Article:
Back to Nature Episode

“We abuse the land because we regard it as a commodity belonging to us. When we see land as a community to which we belong, we may begin to use it with love and respect.” —-Aldo Leopold, A Sand county Almanac.

We’re getting back to nature in this episode of Discover Wisconsin, and we start at a foundation in Baraboo committed to bringing the environment back to it’s natural roots. Founded by Aldo Leopold’s five children in 1982, The Aldo Leopold Foundation is a conservation organization that works to inspire an ethical relationship between people and nature, and continues to foster this land ethic through the legacy of Aldo Leopold. We get to be a part of just a small number of the many great programs they have at the foundation; including their Learn-to-Hunt programs and an introduction to their Prescribed Burn trainings. Host Mariah Haberman takes a walk through the grounds with Leopold fellow, conservation biologist, historian, and writer Curt Meine, who gives some key insight into Leopold’s work and his final day of protecting the land. And before we leave Baraboo, Mariah goes for a ride out to the foundation’s blind to see the annual Sandhill Crane migration.

Nothing gets you out and into nature like hunting in Wisconsin. The Discover Wisconsin crew goes hunting with a range of hunters who each give their perspective on why they hunt. From deep rooted family traditions and love for venison, to population control and wanting to know exactly where your meat came from, there’s a lot to learn when it comes to the benefits of hunting. The Wisconsin Department of Natural Resources offers many excellent programs to teach, instruct and get more people hunting all over the state, as well as cooking up delicious meals. Mariah heads back to Baraboo one last time for a DNR sponsored instructional on how to cook the meat once you’ve harvested it, lead by R3 Coordinator, hunter, writer and cook, John Motoviloff.

When was the last time you took a moment to appreciate your environment in this great state? Well we’ll be giving you more ways than one, as we get back to nature.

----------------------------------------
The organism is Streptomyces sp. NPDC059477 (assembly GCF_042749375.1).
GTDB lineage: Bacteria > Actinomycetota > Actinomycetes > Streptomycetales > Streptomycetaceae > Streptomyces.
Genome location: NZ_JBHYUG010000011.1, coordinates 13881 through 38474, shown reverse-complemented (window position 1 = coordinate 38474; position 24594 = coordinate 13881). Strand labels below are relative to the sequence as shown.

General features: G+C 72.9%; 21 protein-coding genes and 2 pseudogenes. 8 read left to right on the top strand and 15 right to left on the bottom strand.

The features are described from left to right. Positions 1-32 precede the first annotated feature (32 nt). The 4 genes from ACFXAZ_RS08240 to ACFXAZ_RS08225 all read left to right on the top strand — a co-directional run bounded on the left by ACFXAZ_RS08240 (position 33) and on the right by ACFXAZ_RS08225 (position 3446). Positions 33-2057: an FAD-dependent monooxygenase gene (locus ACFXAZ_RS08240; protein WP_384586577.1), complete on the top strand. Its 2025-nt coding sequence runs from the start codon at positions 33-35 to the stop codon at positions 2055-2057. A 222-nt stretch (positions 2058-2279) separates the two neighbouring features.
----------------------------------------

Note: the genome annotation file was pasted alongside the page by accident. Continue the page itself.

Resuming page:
Just Off Main Street Episode

A community’s Main Street is the beating heart of its town. It’s the city’s center, it’s full of history, and it’s a gathering spot for residents and visitors alike. In Wisconsin, Main Street communities are known for being friendly, charming and authentic, with unique personalities that set them apart from one another. And sometimes, the best adventures to be had are found ‘Just off Main Street.’ In this episode of Discover Wisconsin, we explore the communities of Osceola, Florence, Whitewater and Omro. Hosts Mariah Haberman and Marie Justice step off the beaten path to discover the beauty, history, and fun that these Main Street communities offer visitors. From a Scenic National Riverway, to remote waterfalls of the Northwoods, there are so many things that will surprise you about these places – and they’re just down the road!

Download Itineraries

Osceola Itinerary

Whitewater Itinerary

Florence County Itinerary

Omro Itinerary

2.4 Million Acres of Wisconsin County Forests are Home to Skiing and Snowmobiling Trails Story

Wisconsin county forests make up an astounding 2.4 million acres of land across the state. Of the 72 counties, 29 have county forests, which provide year-round access to its citizens. When you go snowmobiling on one of the several thousand miles of trails bridging the 29 counties or cross-country skiing on one of the hundreds of public ski trails, chances are you’re on county forest land.

The Wisconsin County Forest Program is the largest public land owner in the state and the Wisconsin County Forest Association (WCFA) works with many user groups to ensure forest sustainability and recreational use. One such use is the American Birkebeiner, North America’s largest cross-country ski race. This annual race spans 30 miles, mostly in Bayfield and Sawyer counties, and brings ski enthusiasts from around the world to enjoy Wisconsin’s beautiful snow-covered county forests.

Wisconsin DOT Uses Cheese Brine for Snow Removal Story

It wouldn’t be a Wisconsin winter without a little snow, and with snow comes snow removal. Wisconsin county highway departments have plowed and provided ice control on all state highways and the interstate system for over 85 years. To meet service goals, the Wisconsin Department of Transportation (DOT) contracts with the state’s 72 counties and supports them through workforce training, research and testing of new products and methods. One of those methods capitalizes on the state’s best-known asset—cheese.

 

Knowing that Wisconsin’s cheese factories use brine water for their production processes, the DOT explored how that brine water could be used as an anti-icing agent. Showing no environmental impact during testing, the cheese brine has proven to be a great solution for fighting snow in colder temperatures and is a less expensive replacement for the magnesium chloride typically used. It doesn’t get more “Wisconsin” than using cheese brine for snow removal!